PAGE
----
A key difference between metal–hydrides and borohydrides is the ability of the former to undergo reductive elimination. To test the hydride accumulation hypothesis, i.e. whether the bridging hydrides in 1 provide access to Fe(0) by eliminating H2, 1 was treated with a π-acid (Fig. 6). Addition of two equiv. 2,4,6-tri-tert-butylphenylisocyanide to 1 expels H2 in 90(2)% yield and affords (BBNPDPtBu)Fe(CNAr)2.36 In contrast, when subjecting the redox-inactive zinc variant, (BBNPDPtBu)ZnH2, to analogous conditions, only 7(3)% H2 was detected. These results implicate that 1 contains accessible Fe–H character that is available for reactions. In contrast, the reactivity of (BBNPDPtBu)ZnH2 illustrates the inability to extrude H2 from a borohydride when access to a low-valent metal is not possible.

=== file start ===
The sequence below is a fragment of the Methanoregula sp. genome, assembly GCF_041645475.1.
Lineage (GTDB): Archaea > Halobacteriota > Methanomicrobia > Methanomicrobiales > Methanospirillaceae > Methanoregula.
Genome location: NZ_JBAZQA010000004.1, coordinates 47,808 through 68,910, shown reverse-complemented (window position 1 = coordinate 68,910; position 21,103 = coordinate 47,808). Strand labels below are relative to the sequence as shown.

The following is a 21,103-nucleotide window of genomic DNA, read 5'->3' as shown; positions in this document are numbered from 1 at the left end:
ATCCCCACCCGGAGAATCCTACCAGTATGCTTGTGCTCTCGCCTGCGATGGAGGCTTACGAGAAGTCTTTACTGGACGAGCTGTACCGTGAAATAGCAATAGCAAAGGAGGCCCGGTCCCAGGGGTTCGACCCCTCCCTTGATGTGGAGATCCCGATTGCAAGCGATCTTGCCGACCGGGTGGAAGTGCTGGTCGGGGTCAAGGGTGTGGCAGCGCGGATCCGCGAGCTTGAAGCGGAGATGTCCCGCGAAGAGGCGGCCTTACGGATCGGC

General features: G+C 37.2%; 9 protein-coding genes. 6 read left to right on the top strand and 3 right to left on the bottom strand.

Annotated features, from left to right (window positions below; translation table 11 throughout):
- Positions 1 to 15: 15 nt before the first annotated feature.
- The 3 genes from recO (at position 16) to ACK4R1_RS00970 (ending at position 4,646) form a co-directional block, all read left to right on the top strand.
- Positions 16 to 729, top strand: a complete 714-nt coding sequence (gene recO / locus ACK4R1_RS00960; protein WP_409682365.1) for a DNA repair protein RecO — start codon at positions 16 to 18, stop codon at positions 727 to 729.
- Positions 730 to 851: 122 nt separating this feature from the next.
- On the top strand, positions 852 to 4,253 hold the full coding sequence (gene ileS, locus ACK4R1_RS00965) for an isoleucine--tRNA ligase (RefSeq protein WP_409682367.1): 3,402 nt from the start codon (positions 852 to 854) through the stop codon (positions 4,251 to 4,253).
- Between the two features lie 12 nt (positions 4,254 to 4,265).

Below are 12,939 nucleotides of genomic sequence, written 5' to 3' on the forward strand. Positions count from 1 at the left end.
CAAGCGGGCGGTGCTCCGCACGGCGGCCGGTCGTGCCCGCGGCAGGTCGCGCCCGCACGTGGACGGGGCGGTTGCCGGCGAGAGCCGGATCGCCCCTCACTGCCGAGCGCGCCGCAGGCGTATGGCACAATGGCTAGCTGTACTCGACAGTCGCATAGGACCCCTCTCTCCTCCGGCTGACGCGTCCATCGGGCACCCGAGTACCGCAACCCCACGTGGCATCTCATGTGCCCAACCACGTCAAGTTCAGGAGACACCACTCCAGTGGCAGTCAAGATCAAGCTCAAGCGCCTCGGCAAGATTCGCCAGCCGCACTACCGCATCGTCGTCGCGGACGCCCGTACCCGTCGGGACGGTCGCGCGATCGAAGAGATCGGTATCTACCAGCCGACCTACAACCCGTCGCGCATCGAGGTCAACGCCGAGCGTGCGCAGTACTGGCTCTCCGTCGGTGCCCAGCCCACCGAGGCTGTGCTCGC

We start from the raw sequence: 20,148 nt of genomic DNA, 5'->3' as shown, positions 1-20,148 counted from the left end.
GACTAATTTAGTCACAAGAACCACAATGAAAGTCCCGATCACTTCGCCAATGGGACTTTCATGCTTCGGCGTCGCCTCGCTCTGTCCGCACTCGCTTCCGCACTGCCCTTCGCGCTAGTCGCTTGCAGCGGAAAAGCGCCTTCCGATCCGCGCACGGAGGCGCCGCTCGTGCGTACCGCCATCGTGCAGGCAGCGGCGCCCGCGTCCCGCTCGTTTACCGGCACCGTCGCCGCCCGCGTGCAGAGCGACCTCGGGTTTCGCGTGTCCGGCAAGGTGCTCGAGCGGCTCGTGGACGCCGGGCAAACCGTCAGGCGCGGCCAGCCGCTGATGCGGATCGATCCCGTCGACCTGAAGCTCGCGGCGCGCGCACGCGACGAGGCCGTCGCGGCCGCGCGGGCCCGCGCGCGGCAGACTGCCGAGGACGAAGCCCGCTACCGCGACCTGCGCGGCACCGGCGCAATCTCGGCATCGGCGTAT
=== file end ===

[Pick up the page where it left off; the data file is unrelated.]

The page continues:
In summary, we have described a system capable of accumulating hydride equivalents at iron. Intramolecular borane Lewis acid serve a prominent role to not only impart stability to Fe-dihydrides, but also enable previously unobserved electronic structures at iron by regulating the Fe–X-type ligand interactions. Similarities can be drawn between our system and the E4 state of nitrogenase, where hydrides are accumulated at a near constant potential and addition of small molecule substrates induce H2 elimination concomitant with substrate stabilization. The geometric flexibility of the appended Lewis acids were previously shown to enable interactions both independent and cooperatively with a metal; here the geometric flexibility is highlighted by their ability to stabilize small molecules of varied sizes. Work is ongoing to interrogate how Lewis acids can be used to further regulate redox transformations at the metal.